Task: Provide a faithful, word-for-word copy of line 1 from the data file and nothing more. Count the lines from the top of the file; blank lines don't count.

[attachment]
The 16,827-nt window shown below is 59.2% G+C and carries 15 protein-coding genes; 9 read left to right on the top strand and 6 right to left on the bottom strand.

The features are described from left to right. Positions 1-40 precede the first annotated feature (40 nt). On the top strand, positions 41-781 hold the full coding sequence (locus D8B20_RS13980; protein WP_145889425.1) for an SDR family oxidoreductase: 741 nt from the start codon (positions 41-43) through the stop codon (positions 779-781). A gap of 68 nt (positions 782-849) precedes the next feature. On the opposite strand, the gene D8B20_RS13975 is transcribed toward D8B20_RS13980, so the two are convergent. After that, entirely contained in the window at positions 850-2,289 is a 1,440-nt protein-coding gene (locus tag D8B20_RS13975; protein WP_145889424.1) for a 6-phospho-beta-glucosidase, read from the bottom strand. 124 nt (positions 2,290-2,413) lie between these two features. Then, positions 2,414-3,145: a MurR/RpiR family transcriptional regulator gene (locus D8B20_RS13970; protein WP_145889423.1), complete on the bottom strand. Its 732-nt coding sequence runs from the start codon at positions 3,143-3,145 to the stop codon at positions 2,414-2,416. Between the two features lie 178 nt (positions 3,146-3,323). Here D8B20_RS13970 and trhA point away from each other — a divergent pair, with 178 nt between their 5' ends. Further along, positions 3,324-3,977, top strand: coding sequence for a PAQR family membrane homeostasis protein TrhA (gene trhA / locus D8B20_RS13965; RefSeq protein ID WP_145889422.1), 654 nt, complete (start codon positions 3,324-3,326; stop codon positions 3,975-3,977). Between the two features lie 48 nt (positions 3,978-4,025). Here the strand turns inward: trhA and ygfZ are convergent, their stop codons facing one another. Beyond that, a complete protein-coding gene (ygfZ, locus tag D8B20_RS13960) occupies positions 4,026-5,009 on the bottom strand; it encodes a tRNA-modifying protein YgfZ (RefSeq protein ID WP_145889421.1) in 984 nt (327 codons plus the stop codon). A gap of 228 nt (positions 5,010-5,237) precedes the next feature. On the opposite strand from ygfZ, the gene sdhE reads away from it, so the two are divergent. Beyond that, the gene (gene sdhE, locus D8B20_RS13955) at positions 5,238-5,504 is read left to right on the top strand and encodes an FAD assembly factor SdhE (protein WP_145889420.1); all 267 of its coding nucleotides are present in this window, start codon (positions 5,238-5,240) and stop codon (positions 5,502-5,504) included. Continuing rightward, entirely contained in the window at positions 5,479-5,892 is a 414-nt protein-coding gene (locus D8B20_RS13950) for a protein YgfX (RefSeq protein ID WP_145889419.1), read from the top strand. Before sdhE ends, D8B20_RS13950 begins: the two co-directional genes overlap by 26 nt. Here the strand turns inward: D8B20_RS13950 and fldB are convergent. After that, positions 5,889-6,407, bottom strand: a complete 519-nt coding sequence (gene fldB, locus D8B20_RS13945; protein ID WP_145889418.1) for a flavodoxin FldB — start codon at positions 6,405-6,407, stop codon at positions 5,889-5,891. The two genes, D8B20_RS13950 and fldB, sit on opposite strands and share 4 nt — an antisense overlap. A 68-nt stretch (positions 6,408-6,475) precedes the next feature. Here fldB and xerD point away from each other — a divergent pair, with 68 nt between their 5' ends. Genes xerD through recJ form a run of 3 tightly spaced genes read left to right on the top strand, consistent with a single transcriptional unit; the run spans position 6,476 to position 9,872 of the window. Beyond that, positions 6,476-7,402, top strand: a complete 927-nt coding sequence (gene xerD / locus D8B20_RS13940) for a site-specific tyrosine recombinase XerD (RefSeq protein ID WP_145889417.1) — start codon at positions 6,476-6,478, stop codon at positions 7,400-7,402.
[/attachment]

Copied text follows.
The 16,827-nt window shown below is 59.2% G+C and carries 15 protein-coding genes; 9 read left to right on the top strand and 6 right to left on the bottom strand.